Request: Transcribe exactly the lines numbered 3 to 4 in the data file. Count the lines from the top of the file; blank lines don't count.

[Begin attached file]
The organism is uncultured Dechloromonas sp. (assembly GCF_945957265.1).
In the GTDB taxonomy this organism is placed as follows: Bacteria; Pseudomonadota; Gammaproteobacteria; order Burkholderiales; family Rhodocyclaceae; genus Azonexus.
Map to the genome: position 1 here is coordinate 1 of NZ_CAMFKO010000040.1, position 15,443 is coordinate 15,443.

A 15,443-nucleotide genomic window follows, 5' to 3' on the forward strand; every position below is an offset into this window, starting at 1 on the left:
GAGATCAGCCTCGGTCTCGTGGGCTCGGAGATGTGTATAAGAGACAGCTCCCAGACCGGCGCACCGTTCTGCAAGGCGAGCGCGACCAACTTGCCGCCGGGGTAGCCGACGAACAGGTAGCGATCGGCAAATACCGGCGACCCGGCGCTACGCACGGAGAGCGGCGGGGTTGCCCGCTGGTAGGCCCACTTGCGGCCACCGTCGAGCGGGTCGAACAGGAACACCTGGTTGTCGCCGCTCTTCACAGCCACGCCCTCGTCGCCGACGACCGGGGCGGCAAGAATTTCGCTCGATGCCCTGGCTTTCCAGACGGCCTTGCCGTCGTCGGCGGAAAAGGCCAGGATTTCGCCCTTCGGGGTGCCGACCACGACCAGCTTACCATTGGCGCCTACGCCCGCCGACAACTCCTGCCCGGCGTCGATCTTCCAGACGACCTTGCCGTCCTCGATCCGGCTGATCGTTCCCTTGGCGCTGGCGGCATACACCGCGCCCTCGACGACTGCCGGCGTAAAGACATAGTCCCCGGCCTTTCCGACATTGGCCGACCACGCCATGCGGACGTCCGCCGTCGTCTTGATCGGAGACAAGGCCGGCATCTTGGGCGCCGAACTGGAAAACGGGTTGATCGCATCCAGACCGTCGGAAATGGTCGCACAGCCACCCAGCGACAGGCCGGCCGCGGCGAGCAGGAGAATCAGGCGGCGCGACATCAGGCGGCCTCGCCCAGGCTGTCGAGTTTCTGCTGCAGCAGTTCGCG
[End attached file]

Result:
Map to the genome: position 1 here is coordinate 1 of NZ_CAMFKO010000040.1, position 15,443 is coordinate 15,443.

A 15,443-nucleotide genomic window follows, 5' to 3' on the forward strand; every position below is an offset into this window, starting at 1 on the left: